Ariane 6 ‘frozen’ configuration was presented by CNES in July 2013 (see figure 1).

Ariane_6

Figure 1

As was already know, the presented concept was part of the ‘PPH’ family.The interesting factor of the final configuration is that it does not allow for any flexibility i.e it does not allow for a family of Ariane 6 configurations as broadcasted before (see figure 2).

A6 P7C

Figure 2

This final configuration is now under significant pressure due to uncertainty in commercial telecom satellites masses due to electric propulsion progress (notwithstanding the debate A5 ME vs A6!)

In this context, it is interesting to analyze benefits of having family versus having one fixed configuration.

In this article, we study 2 Ariane 6 scenarios & 2 satellite mass evolution scenarios

 Ariane 6 scenarios

  • Ariane 6 baseline: one configuration

4 P145 – H32 – Perf in GTO ~ 6.5 T

  • Ariane 6 ‘fagot': two configurations

4 P145 – H32 – Perf in GTO ~ 6.5 T

3 P145 – H32 – Perf in GTO ~ 3.5 T (tbc)

  • Ariane 6 ‘strap-on': two configurations

4 P145 – H32 – Perf in GTO ~ 6.5 T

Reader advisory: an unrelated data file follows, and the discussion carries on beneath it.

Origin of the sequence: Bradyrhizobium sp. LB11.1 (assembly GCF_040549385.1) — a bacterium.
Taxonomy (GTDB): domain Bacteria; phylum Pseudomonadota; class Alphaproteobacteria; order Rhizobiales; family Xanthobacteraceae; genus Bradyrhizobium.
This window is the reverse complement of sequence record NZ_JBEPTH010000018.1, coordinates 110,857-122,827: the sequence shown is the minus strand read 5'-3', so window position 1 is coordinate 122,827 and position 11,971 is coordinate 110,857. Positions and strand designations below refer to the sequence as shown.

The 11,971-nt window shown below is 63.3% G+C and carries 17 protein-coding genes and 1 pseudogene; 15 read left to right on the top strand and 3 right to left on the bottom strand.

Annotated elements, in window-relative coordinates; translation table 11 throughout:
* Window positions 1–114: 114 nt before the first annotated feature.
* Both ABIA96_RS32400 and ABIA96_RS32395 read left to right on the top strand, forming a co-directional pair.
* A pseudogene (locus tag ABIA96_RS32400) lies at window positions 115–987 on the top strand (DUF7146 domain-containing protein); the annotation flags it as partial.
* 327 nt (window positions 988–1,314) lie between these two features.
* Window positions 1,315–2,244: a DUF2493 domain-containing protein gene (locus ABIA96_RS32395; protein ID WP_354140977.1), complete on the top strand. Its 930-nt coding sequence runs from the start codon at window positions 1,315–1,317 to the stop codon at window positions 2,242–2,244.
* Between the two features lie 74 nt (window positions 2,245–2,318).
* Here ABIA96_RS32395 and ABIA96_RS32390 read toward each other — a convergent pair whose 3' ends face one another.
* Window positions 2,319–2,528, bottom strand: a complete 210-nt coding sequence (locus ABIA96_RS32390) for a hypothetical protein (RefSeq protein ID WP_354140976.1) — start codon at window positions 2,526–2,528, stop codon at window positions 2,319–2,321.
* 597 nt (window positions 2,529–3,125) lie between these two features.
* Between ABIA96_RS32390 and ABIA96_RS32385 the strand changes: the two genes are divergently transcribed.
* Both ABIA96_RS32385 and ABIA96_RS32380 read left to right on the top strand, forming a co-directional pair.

2 P80 – 2 P145 – H32 – Perf in GTO ~ 3.5 T (tbc)

Satellite mass evolution scenarios based on FAA COMSTAC forecasts-

Note: revenues for each satellite class are included as well based on 20% margin vs 70M€ announced cost)

  • Baseline foreceast – No increased electric propulsion development

Mass class (T)

< 2.5T

2.5T – 4.2T

4.2T – 5.4T

>5.4T

%

13%

27%

20%

40%

Revenues

35.0

58.8

75.6

91.0

  • Alternative with enhanced electric propulsion development – With increased electric propulsion development

Note: revenues for each satellite class are included as well based on 20% margin vs 70M€ announced reccost

Mass class (T)

< 2.5T

2.5T – 4.2T

4.2T – 5.4T

>5.4T

%

25%

27%

20%

28%

Revenues

35.0

58.8

75.6

 91.0  

In summary

  • First of all, the analysis shows that it is not worth it to develop Ariane 6 ‘strap-on’ configuration as 2 P80 recurring cost difference vs 2 P145 is almost fully offset by 2 P80 amortization cost (assumption ‘strap-on’ configuration development cost é 300M€) & P145 reduced experience effect (Aerospace 85% experience factor).